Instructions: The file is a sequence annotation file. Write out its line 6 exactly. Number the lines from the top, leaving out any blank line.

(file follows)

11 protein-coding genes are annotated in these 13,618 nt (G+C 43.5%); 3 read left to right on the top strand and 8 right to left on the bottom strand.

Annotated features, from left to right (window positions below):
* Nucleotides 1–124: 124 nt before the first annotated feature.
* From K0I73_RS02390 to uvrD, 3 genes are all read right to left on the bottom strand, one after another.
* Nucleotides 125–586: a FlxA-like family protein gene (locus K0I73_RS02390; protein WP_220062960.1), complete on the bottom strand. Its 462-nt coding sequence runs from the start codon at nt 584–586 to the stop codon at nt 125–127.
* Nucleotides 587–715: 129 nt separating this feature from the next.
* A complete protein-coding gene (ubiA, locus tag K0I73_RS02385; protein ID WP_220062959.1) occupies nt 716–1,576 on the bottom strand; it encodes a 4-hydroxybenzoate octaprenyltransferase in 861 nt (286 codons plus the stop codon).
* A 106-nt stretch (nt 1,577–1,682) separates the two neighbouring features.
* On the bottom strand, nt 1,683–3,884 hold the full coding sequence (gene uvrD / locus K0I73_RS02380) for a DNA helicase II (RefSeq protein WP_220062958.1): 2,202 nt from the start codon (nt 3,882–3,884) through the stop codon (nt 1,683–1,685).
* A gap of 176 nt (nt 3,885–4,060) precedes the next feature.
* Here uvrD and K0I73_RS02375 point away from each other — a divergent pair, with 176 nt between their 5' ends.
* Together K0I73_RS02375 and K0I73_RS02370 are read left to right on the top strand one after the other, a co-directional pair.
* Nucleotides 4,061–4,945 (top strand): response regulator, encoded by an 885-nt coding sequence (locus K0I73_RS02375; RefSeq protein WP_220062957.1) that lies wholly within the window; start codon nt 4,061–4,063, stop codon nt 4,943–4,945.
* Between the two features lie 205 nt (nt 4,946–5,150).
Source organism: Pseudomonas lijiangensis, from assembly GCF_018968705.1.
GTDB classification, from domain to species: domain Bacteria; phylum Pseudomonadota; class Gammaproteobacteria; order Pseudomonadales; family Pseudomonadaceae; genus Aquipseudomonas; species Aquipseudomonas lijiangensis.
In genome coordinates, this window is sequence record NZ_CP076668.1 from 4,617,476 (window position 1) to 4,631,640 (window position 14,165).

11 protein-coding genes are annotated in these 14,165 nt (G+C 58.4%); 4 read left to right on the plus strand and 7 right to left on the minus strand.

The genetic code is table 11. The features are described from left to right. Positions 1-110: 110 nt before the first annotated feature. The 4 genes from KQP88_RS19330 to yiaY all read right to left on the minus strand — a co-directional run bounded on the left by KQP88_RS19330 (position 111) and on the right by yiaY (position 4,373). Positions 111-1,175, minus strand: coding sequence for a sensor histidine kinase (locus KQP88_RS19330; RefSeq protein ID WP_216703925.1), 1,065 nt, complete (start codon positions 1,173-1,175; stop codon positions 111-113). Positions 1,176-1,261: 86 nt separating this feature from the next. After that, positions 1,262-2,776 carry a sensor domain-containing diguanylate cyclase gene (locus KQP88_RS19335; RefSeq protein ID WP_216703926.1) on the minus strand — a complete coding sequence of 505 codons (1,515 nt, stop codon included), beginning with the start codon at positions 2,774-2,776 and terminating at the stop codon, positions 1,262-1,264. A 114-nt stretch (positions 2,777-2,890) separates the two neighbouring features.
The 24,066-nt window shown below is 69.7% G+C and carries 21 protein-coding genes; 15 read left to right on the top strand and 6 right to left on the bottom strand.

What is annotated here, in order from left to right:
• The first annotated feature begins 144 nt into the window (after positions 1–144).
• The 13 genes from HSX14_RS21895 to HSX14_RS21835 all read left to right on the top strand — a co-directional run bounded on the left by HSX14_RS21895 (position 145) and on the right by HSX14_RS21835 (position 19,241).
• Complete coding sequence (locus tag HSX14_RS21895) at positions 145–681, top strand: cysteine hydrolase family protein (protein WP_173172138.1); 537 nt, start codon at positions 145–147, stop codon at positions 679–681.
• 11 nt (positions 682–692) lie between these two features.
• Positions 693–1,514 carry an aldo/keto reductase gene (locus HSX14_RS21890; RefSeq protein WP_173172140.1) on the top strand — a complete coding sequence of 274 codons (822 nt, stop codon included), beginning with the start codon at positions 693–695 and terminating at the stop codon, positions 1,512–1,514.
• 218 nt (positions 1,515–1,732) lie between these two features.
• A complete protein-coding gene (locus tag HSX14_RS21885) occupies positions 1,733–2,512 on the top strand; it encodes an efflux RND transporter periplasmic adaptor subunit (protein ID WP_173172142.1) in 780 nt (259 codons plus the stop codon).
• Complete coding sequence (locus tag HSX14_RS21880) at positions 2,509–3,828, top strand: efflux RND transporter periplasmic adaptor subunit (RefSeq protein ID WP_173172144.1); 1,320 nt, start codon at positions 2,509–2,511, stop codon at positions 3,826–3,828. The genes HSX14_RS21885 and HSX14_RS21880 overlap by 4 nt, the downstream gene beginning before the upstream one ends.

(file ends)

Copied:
* Nucleotides 587–715: 129 nt separating this feature from the next.